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MARKET POWER, VERTICAL INTEGRATION AND THE WHOLESALE PRICE OF GASOLINE -super-

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  • JUSTINE S. HASTINGS
  • RICHARD J. GILBERT

Abstract

This paper examines empirically the relationship between vertical integration and wholesale gasoline prices. We use discrete and differential changes in the extent of vertical integration generated by mergers in West Coast gasoline refining and retailing markets to test for incentives to raise rivals' costs. The research design allows us to test for a relationship between vertical integration and wholesale prices, controlling for horizontal market structure, cost shocks and trends. We find evidence consistent with the strategic incentive to raise competitors' input costs. This suggests that vertical integration can have a significant impact on wholesale prices. Copyright Blackwell Publishing Ltd. 2005.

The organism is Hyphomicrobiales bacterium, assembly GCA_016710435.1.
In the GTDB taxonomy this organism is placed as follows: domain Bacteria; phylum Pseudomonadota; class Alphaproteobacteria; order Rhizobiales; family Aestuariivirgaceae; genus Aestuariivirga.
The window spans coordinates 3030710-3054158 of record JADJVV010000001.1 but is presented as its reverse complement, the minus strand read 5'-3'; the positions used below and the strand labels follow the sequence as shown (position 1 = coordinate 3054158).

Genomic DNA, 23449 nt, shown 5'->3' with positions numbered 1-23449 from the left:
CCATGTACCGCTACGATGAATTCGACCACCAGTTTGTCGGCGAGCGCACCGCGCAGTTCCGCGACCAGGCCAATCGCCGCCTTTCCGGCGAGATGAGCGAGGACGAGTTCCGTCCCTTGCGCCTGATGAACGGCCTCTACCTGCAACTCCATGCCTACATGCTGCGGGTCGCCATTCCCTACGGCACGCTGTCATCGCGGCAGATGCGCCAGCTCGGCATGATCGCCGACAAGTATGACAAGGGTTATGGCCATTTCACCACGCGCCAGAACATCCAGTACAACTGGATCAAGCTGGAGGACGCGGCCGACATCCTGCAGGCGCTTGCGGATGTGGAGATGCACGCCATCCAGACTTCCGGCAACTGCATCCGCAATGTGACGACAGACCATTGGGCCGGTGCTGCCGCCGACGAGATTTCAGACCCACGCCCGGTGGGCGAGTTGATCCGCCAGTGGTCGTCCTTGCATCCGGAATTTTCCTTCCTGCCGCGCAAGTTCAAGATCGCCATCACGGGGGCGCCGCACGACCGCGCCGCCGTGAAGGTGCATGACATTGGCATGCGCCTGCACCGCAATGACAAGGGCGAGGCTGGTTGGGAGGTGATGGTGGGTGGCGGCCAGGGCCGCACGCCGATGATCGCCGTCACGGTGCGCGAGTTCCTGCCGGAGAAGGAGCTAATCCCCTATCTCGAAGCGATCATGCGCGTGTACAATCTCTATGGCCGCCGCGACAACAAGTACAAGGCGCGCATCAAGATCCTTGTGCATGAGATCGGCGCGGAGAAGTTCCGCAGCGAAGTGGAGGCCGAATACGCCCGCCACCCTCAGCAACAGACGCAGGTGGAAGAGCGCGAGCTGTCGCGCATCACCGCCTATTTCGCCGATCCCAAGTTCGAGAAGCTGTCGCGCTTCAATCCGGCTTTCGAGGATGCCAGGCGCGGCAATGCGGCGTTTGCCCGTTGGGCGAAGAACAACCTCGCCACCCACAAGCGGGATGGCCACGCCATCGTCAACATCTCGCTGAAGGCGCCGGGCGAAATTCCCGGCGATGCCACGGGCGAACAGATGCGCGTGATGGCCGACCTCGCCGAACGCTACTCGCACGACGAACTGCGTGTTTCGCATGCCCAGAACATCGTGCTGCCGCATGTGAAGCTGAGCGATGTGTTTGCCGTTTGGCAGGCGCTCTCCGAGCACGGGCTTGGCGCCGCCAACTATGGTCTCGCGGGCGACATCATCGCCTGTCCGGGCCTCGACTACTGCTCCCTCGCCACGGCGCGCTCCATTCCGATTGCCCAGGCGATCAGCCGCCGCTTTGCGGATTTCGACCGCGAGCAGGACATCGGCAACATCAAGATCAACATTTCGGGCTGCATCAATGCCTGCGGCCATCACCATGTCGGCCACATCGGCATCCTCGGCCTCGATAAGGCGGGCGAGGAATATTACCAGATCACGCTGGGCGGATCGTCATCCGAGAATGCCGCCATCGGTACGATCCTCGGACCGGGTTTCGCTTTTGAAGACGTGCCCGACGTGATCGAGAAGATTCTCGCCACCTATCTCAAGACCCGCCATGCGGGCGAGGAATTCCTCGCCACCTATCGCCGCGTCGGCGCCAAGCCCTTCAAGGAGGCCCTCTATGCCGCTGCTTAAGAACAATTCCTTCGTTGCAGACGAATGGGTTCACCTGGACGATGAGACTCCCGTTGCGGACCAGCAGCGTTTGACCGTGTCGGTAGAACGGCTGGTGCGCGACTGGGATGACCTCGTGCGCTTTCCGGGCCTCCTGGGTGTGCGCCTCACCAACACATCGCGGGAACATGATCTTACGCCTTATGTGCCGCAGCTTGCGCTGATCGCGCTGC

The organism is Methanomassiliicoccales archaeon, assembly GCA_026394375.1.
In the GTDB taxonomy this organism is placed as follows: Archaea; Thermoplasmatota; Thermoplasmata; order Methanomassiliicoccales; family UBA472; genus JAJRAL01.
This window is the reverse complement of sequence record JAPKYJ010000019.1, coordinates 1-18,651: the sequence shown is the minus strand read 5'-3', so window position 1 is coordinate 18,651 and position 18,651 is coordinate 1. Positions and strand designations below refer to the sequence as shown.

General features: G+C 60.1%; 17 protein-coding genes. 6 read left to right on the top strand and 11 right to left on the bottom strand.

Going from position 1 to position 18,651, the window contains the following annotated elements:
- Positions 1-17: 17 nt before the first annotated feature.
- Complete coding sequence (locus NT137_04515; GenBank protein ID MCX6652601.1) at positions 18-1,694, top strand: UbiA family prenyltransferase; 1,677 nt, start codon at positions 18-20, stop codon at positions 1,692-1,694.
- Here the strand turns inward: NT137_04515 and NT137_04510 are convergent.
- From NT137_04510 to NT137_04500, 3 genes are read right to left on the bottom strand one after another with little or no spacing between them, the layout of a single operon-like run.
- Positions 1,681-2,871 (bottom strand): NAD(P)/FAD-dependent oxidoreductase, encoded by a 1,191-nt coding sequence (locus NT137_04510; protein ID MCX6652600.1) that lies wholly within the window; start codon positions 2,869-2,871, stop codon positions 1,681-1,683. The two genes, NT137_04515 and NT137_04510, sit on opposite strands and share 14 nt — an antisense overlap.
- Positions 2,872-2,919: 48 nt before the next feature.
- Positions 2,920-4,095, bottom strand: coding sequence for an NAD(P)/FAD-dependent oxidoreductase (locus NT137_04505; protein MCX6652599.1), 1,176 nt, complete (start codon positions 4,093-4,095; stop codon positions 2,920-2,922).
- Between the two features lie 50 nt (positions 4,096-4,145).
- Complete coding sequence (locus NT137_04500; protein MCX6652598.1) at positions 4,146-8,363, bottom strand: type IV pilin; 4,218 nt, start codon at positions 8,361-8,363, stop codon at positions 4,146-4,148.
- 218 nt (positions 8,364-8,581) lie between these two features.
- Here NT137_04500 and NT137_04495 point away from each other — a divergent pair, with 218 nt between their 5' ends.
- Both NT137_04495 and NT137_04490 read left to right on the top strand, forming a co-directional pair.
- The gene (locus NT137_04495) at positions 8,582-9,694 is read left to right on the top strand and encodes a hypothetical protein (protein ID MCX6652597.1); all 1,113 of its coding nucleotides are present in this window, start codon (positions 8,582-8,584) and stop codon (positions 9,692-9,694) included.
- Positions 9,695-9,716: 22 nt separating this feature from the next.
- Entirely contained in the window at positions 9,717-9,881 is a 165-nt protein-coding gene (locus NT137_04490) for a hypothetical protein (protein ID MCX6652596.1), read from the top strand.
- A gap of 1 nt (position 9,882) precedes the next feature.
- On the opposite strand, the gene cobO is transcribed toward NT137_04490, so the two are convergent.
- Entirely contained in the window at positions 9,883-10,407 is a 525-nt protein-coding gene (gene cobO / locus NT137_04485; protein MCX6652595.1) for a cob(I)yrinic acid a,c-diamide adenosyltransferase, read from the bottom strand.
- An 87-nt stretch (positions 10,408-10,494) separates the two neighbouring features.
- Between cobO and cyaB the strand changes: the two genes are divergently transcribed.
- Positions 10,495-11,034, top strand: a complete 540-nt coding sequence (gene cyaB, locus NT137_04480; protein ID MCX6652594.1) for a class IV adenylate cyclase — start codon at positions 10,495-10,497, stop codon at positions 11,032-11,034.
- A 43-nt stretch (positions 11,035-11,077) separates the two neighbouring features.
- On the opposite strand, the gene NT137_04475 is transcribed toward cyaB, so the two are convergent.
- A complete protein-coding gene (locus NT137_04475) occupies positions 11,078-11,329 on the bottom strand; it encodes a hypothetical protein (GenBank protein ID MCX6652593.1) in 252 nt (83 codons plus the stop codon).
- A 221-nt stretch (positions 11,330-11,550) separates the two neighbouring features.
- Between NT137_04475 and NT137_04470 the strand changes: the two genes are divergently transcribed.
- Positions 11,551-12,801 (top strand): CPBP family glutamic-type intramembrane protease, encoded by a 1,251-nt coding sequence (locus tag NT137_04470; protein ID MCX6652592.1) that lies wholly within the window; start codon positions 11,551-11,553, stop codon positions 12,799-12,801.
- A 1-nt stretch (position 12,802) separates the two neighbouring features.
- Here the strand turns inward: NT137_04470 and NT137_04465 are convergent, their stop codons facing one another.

Suggested Citation

  • Justine S. Hastings & Richard J. Gilbert, 2005. "MARKET POWER, VERTICAL INTEGRATION AND THE WHOLESALE PRICE OF GASOLINE -super-," Journal of Industrial Economics, Wiley Blackwell, vol. 53(4), pages 469-492, December.
  • Handle: RePEc:bla:jindec:v:53:y:2005:i:4:p:469-492
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    1. Severin Borenstein & Andrea Shepard, 2002. "Sticky Prices, Inventories, and Market Power in Wholesale Gasoline Markets," RAND Journal of Economics, The RAND Corporation, vol. 33(1), pages 116-139, Spring.
    2. Blass, Asher A & Carlton, Dennis W, 2001. "The Choice of Organizational Form in Gasoline Retailing and the Cost of Laws That Limit That Choice," Journal of Law and Economics, University of Chicago Press, vol. 44(2), pages 511-524, October.
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